The problem of controlling the flow of large volumes of gases which may carry considerable amounts of particulates, is especially pronounced in the dust-removal or dust-separation field in which valves may be used to selectively control the flow of the contaminated gas to a plurality of filter units and/or the flow of sparging or filter-cleaning gases and/or the flow of the cleaned gas.
The duct systems in which such valves are used are generally of large diameter so as to be capable of handling correspondingly large gas volumes and frequently the valves must be capable of sealing one or more ports or branches of the duct system against high pressure differentials produced by suction or pressurized gases.
Installations in which such valves may be used for a variety of industrial purposes, include metallurgical or chemical plants, power-generating plants, factories or other installations for ventilation purposes, and whenever exhaust gases carrying particulates are produced and in which the exhaust gases must ultimately, after cleaning, be discharged into the atmosphere.
It is known in such systems to provide disk valves for control of the gases, i.e. valves in which a port of the valve housing built into the duct system is formed with an annular seat which is engageable by a valve member of generally disk shape and movable toward and away from the seat, generally along the axis thereof and perpendicular to the plane of the disk, by a valve actuator, stem or spindle.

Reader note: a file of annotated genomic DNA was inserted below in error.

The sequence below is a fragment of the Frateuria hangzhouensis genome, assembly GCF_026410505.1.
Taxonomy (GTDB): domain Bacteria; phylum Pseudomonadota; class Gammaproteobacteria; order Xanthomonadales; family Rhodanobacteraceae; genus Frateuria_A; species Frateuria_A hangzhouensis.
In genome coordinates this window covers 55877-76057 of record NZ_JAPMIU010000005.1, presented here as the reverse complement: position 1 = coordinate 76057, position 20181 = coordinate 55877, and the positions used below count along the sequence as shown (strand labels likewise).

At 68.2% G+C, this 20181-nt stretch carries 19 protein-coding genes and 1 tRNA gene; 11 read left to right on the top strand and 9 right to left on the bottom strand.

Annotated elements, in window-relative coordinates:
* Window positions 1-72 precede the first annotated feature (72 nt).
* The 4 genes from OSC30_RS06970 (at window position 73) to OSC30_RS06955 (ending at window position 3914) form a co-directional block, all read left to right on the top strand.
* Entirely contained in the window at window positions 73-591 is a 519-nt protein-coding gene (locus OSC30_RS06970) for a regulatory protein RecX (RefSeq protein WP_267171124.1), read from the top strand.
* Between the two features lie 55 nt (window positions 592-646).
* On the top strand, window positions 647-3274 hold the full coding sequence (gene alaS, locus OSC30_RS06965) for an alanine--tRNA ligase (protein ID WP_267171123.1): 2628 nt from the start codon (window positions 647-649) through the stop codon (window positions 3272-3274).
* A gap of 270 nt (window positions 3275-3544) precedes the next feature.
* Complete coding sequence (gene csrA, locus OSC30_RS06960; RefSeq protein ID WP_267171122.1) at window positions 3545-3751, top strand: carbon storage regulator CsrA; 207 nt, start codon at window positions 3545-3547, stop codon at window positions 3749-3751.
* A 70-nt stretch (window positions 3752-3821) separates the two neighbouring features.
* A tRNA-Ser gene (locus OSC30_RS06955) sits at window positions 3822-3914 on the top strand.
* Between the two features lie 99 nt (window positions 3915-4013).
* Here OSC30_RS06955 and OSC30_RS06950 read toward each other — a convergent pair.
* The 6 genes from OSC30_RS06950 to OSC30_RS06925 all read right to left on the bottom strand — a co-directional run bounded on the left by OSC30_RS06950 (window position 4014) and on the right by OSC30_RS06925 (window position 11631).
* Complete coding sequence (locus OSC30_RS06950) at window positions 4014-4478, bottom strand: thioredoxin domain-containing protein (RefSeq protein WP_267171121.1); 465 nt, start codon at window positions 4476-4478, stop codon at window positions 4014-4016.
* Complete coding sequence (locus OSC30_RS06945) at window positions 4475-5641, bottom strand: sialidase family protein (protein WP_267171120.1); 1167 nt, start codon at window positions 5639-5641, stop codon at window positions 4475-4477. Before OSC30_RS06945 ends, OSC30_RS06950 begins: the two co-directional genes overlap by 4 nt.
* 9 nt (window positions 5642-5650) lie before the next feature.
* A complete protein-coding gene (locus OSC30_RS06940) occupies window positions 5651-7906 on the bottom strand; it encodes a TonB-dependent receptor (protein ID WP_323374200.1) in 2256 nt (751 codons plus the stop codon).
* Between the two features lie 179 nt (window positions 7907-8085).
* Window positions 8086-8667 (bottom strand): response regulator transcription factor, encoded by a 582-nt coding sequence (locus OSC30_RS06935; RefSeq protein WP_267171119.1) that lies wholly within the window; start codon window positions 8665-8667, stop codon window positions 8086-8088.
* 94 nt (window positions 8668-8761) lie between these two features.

In German patent DE-PS No. 505,133, for example, there is described a disk valve having two valve plates mounted upon a common spindle and provided with right-hand and left-hand threads, respectively, so that rotation of the spindle in one sense will cause the two plates to bear against opposing seats of respective ports while rotation of the spindle in the opposite sense draws the plates against a partition which is horizontally disposed between them.
This system has the significant disadvantage that selective opening and closing of the two ports whose seats are juxtaposed with the respective valve plates, cannot be carried out. Such valves, therefore, are not capable of being used in multiport applications in which it may be desirable to connect one of the aforementioned ports to yet a further port or branched as is the case with many dust-removal duct systems.
For this purpose, especially with duct systems having a large throughput and hence large flow cross sections, for example, the valves of filter housings operable under pressure or under suction, disk valves can also be provided.
Such valves can be used to cut off one group of filter tubes or bags while the filter surfaces are cleaned and to bypass the contaminated dust to another set of filter surfaces, to connect the filters at their outlet sides selectively to a clean-gas duct, to control the flow of a sparging or cleaning gas to the filters, etc.
Valves of this type have valve plates which can engage one or the other of a pair of ports selectively and generally the valves plates are provided as membrane or domed members of a relatively thin material such as steel sheet so that elastic deformation of the valve plate members can ensure effective seating thereof.